A similar balance holds in the second year, although with a change from tutorials to module-specific workshops. In the workshops, typically three supervisors circulate among typically 50 students to provide support. By the end of the second year, students will have covered the vast majority of the material specified in the Institute of Physics ‘Core of Physics’, required for any accredited Physics degree, allowing them considerable flexibility in the choices for the remainder of their degree.
By the third year, students have greatly extended their abilities as independent learners. At this stage also, laboratories are replaced by Mathematics Workshops and additional lectures in Theoretical Physics, resulting in a similar contact time to the previous years.
This move towards greater emphasis on independent learning continues in the final year. Half of their time will be spent on a Research project in one of the (world leading) research groups in the department. Students will meet with a research supervisor for typically an hour per week during term-time, and depending on the project may be working in the department for an additional 12-15 hours per week. These projects are genuine open-ended research which has commonly resulted in material publishable in refereed Physics journals. In addition students will typically spend 6 hours per week in lectures on advanced topics which can be chosen from the various research areas in the Department.
Throughout the degree, all students also have access to an academic adviser who will provide them with academic support and guidance. Typically a student will meet with their adviser three times a year, in addition to which all members of teaching staff are available to meet with students, either on a ‘drop-in’ basis or during regular ‘office hours’. There are also regular seminars run throughout the year by the student-led Physics society and Astronomy society.
Subject requirements, level and grade
A level offer – A*A*A including Physics and Mathematics.
BTEC Level 3 National Extended Diploma/OCR Cambridge Technical Extended Diploma – D*D*D and A levels as above.
IB Diploma score – 38 with 776 in higher level subjects, including Mathematics (maths analysis & approaches) and Physics.
In addition to satisfying the University’s general entry requirements, please note:
- We welcome applications from those with other qualifications equivalent to our standard entry requirements and from mature students with non-standard qualifications or who may have had a break in their study.
- Entry requirements for all four Physics degrees are the same and transfer from the BSc degree to the MPhys degree is possible and is based upon first and second-year examinations.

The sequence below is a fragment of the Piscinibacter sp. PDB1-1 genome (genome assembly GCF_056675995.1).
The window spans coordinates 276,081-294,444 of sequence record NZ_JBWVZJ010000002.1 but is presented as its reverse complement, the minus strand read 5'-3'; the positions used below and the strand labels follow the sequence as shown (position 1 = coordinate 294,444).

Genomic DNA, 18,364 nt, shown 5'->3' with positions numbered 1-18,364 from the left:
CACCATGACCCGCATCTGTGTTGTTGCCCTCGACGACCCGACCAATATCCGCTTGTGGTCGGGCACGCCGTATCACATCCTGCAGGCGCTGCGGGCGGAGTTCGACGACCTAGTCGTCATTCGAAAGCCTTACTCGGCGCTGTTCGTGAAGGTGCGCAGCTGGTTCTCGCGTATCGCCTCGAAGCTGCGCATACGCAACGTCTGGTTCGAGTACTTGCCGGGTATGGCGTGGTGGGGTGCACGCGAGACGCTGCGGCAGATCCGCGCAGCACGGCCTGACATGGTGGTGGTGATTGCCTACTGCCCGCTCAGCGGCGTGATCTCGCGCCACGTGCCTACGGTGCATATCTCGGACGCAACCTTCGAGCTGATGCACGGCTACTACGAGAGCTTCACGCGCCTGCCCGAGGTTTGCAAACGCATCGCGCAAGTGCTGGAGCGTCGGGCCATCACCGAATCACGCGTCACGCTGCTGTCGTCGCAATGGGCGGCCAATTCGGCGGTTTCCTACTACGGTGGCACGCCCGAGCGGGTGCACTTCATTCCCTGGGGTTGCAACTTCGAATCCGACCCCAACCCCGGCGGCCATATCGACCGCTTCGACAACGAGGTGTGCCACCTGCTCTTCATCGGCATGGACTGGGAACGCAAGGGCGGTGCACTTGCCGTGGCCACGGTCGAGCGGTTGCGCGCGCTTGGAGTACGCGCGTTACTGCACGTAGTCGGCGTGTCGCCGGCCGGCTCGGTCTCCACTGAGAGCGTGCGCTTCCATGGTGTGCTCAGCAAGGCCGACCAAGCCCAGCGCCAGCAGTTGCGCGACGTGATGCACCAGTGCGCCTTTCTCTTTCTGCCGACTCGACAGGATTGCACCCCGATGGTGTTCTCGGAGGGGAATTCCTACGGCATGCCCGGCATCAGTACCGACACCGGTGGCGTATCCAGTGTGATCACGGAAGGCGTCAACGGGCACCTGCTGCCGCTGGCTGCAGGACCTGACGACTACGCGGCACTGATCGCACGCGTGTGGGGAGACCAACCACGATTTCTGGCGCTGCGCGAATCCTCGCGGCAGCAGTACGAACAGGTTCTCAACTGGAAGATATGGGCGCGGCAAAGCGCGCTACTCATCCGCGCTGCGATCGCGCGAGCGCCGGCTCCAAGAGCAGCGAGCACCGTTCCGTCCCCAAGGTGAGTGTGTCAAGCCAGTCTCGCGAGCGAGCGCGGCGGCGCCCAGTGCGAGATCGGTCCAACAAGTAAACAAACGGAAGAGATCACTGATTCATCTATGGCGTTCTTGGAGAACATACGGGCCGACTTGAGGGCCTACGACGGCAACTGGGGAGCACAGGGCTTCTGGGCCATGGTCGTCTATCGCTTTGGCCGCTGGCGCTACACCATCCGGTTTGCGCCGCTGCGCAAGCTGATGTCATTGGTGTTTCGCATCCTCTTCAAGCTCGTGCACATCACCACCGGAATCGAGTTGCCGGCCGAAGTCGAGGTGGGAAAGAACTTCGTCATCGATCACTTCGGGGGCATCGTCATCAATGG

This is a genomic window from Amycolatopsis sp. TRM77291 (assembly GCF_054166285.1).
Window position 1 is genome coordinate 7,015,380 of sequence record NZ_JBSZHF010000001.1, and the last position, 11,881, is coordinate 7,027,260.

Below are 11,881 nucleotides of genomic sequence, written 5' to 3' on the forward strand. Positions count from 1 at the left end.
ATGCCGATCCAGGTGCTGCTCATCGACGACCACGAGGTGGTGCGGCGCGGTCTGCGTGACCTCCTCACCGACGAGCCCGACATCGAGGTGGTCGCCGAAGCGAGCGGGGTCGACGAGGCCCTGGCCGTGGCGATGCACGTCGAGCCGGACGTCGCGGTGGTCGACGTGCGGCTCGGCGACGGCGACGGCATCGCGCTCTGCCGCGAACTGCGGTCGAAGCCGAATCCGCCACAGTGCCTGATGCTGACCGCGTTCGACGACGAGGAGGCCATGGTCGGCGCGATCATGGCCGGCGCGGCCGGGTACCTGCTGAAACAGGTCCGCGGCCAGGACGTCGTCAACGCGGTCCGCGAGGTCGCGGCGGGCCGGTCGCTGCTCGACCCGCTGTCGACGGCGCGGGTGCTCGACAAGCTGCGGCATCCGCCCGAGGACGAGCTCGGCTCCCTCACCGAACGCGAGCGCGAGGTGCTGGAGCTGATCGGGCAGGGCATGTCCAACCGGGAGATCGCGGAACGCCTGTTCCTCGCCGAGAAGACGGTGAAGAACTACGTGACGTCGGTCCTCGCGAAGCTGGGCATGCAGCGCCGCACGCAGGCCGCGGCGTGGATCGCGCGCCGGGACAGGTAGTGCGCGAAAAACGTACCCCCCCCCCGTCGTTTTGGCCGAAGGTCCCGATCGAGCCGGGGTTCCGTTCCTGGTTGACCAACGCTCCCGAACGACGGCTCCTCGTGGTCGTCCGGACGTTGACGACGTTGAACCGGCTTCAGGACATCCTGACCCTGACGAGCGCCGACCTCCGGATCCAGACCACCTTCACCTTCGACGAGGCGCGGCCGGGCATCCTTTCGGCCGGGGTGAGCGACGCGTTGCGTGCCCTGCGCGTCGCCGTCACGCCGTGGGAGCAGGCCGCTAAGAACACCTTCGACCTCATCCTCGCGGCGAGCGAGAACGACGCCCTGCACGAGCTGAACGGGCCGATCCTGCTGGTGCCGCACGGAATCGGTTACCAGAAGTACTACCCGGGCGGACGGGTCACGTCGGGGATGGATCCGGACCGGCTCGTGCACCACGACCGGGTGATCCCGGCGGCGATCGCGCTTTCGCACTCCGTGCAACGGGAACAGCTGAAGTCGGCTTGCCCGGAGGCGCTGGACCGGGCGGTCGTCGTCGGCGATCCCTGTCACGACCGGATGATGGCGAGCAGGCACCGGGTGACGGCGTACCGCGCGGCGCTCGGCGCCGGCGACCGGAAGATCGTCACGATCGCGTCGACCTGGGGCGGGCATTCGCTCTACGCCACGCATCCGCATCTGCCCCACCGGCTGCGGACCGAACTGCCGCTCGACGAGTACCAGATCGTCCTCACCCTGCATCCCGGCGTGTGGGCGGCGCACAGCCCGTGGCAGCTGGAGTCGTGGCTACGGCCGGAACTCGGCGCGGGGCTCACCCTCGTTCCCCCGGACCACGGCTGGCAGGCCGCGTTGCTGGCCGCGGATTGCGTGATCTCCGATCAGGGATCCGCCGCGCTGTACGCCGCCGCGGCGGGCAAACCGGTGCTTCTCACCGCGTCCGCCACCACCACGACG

- We may request further information such as UMS marks and/or predicted grades if this information is not available on the UCAS application. This is to ensure that we have an equal amount of information for all applicants. If for some reason this cannot be supplied, the candidate’s application will not be disadvantaged.
- If you are an international student who does not meet the requirements for direct entry to this degree, you may be eligible to take an International Foundation Year pathway programme at the Durham University International Study Centre.
- We are pleased to consider applications for deferred entry.
Science A levels
Applicants taking Science A levels that include a practical component will be required to take and pass this as a condition of entry. This applies only to applicants sitting A levels with an English examination board.
English Language requirements
Please check requirements for your subject and level of study.
How to apply
Information relevant to your country
Fees and Funding
Full Time Fees
|EU Student||£27,350.00 per year|
|Home Student||£9,250.00 per year|
|Island Student||£9,250.00 per year|
|International non-EU Student||£27,350.00 per year|
The tuition fees shown for home students are for one complete academic year of full time study and are set according to the academic year of entry. Fees for subsequent years of your course may rise in line with an inflationary uplift as determined by the government.
The tuition fees shown for overseas and EU students are for one complete academic year of full time study, are set according to the academic year of entry, and remain the same throughout the duration of the programme for that cohort (unless otherwise stated).
Please also check costs for colleges and accommodation.
Scholarships and funding
Of those students who graduated in 2018:
- 89% are in paid employment or further study 6 months after graduation across all our programmes
Of those in employment:
- 98% are in a professional or managerial job
- Average salary of £29-,000.
(Source: HESA Graduate Outcomes Survey. The survey asks leavers from higher education what they are doing 15 months after graduation. Further information about the Graduate Outcomes survey can be found here www.graduateoutcomes.ac.uk)
Open days and visits
Pre-application open day
Pre-application open days are the best way to discover all you need to know about Durham University. With representatives from all relevant academic and support service departments, and opportunities to explore college options, the open days provide our prospective undergraduates with the full experience of Durham University.
Please see the following page for further details and information on how to book a place: www.durham.ac.uk/opendays
Discover Durham Tours
Discover Durham tours offer a brief introduction to the University. The tour begins at one of our undergraduate colleges, where you will receive an introductory talk from a member of college staff, followed by a tour of the college by current students.
Overseas Visit Schedule
Physics is central to our understanding of natural phenomena, from the smallest-length scales probed in elementary particle accelerators to the grandest structures of the universe.
Physics has enhanced our lives, by underpinning inventions such as mobile communications, the Internet, solar cells and medical scanners. At Durham University you can learn about the Big Bang,
black holes, the Higgs boson, high-temperature superconductors, lasers, cold-atom Bose-Einstein condensates, biophysics and much more, from leading researchers in the field.
- World Top 100 in the QS World University Subject Rankings 2020.
- 4th in The Guardian University Guide 2020.
- 4th in The Times and Sunday Times Good University Guide 2020.
The Department is situated in a modern, well-equipped building with excellent facilities for undergraduate laboratories and projects, including four modern computer-controlled telescopes.
All Durham students have free access to the internet and are provided with an email account. Lab projects are analysed on dedicated computers. The Computing and Information Services provide a large number of networked PCs across campus, and college study bedrooms are wired for network access.